I normally try to post my reviews the day after I have seen the event but The White Card requires so much research and re-editing that it has taken me far longer than normal to put finger to keyboard and press ‘Publish’.

As you will deduce from the opening paragraph, this is not a play you can appreciate by just popping along to see what it is all about. For a start it is written by an American, set in New York and, although the actors are British, they speak with US accents. Naturally we have all seen so much tv and film from across the pond that that should not be a problem, but there are countless references to specific black people in America, that, even for someone who takes more than a passing interest in world current affairs, some of them were lost on me.

The work is a conversational piece meaning that the writer has to get inside the heads of the characters in order to interpret the situation in which they find themselves from each of their perspectives. It is a technique used many times before, usually to advance the standpoint of the author. I have no problem with that as all plays are written to make a point, my only concerns about this one were that it is derivative and I don’t understand who the target audience is.

I am acquainted with the laws of libel well enough to refrain from even implying that this is a copy of Art by Yasmina Reza, but I am sure that I could plead the defence of ‘fair comment’ to the tort of defamation by saying that it is surely ‘influenced’ by that work. Both are set in opulent apartments owned by wealthy art collectors, both concern the purchase of an ‘artwork’, both chart the disintegration of the relationships between the characters and both have one of them change profoundly during the play. I used the word ‘influenced’ and I stick by it, but I also think that this might have been deliberate rather than subconscious, as the author, Claudia Rankine, admits to her practice of using her ‘reading, references and quotes’ and ‘referential-speak’ to answer questions. In The White Card, it is not only the ‘speak’ which is referential, but one of the paintings in the apartment is plain white with a few raised brush strokes, as was the one which was the catalyst in Art.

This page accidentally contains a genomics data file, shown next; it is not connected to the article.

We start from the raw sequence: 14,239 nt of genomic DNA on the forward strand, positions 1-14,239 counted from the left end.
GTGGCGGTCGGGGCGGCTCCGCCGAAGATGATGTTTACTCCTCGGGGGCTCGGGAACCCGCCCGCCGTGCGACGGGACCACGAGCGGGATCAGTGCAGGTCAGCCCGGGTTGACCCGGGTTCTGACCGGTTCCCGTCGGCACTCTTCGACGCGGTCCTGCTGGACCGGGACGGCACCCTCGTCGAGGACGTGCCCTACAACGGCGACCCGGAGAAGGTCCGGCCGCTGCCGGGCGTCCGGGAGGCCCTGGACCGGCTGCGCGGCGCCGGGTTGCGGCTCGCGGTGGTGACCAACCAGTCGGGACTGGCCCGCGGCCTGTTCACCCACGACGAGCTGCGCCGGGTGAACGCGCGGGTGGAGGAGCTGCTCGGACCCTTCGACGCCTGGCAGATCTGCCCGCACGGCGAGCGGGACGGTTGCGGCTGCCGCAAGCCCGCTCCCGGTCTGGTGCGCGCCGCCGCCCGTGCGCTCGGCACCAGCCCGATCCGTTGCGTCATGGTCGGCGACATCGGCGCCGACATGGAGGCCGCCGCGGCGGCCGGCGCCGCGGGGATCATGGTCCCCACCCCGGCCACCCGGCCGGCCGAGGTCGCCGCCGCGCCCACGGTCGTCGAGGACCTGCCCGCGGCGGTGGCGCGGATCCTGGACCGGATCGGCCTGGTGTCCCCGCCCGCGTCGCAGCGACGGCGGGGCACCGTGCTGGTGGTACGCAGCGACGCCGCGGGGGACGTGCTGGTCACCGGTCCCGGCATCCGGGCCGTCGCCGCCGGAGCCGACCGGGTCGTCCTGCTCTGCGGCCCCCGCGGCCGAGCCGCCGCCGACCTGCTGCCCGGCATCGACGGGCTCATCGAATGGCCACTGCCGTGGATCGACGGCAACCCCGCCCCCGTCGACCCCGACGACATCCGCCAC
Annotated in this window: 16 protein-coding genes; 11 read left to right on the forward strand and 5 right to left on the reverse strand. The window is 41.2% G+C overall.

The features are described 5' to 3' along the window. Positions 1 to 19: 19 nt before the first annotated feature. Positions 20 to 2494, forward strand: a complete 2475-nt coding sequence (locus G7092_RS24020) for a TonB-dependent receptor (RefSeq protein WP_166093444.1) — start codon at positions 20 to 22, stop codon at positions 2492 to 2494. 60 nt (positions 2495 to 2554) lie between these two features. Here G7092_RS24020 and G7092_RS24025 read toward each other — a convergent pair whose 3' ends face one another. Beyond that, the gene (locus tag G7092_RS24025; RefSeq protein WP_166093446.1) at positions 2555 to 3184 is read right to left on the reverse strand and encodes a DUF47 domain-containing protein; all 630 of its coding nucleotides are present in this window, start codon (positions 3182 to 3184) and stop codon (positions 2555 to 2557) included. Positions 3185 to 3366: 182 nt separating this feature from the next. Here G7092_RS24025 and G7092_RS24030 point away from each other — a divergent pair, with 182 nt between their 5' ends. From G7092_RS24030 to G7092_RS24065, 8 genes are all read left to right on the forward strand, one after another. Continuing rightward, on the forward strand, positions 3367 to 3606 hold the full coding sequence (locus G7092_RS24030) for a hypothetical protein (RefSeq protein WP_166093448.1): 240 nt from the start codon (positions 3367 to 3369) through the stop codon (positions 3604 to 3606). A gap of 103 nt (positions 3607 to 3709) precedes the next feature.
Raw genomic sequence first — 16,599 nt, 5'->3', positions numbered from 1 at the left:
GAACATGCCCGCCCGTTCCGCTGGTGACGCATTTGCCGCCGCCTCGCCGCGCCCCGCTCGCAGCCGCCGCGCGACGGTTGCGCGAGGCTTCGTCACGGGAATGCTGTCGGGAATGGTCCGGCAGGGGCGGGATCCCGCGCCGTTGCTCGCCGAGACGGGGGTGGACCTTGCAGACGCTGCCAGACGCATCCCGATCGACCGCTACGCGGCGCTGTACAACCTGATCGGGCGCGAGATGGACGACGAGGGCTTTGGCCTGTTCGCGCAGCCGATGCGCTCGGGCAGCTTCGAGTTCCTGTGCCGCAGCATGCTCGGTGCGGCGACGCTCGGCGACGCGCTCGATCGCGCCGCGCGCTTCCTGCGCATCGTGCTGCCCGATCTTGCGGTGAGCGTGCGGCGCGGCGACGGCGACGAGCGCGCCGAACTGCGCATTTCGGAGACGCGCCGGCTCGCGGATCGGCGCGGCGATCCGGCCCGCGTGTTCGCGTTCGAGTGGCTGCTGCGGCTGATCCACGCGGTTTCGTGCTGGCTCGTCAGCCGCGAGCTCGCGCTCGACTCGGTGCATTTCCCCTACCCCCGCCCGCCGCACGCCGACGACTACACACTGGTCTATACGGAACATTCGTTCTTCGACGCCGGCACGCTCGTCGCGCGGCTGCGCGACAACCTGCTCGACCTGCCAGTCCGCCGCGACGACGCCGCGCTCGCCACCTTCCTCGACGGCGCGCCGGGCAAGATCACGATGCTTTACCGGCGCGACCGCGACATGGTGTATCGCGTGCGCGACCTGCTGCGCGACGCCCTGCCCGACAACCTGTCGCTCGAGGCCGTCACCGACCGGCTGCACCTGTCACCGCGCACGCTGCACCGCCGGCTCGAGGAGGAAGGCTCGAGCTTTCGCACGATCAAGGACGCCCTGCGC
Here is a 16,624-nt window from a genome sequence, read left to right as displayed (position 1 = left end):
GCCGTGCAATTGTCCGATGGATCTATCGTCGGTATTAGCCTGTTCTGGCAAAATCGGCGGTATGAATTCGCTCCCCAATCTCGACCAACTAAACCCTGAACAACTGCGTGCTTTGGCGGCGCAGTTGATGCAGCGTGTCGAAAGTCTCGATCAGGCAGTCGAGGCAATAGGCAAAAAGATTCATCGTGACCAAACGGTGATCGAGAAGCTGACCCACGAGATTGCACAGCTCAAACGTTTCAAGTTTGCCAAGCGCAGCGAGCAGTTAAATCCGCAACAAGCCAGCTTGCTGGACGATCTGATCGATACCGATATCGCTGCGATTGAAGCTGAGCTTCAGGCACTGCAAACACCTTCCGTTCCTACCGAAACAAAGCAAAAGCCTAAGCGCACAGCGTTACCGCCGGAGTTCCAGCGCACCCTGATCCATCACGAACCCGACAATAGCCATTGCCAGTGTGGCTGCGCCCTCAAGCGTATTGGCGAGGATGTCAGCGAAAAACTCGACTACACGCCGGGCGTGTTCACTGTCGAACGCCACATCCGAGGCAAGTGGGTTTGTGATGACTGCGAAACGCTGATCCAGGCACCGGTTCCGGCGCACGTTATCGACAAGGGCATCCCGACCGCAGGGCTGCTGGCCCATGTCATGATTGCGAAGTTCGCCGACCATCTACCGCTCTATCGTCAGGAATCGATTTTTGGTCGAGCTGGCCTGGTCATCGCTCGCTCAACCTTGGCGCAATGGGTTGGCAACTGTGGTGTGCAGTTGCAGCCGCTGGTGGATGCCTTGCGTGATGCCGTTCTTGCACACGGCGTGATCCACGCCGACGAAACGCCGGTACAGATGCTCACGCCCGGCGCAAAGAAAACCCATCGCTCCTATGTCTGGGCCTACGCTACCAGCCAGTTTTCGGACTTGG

The only difference was that in Art, there were characters who had depth and soul and with whom, although minted, the audience could identify. Those in The White Card are as shallow as a stream in a drought. I will leave the comparisons there and look at The White Card on its own merits.

The scene is a minimalist New York apartment where Charles, a very successful business man, and his wife, Virginia, are holding a dinner party for Charlotte, a black photographer from whom Charles wants to buy a new piece. He has asked his art dealer friend, Eric to be there as well. Eric has informed Charles that Charlotte only sells her work to people whose credentials she has vetted, hence the dinner. The dinner will be a buffet as the couple have given their (black) maid the night off.